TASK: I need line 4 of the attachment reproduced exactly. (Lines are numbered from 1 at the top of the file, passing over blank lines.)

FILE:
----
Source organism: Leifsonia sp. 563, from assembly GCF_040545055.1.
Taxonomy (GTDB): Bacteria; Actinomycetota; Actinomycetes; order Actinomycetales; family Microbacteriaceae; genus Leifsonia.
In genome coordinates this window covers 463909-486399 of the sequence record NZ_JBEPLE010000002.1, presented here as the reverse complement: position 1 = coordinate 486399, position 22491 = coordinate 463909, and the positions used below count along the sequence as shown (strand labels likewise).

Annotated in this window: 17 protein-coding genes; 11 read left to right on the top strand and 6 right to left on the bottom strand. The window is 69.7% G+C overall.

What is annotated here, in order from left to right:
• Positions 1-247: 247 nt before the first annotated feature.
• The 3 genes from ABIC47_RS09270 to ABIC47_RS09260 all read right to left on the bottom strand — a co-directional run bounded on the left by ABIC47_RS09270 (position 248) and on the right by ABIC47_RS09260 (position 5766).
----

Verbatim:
Annotated in this window: 17 protein-coding genes; 11 read left to right on the top strand and 6 right to left on the bottom strand. The window is 69.7% G+C overall.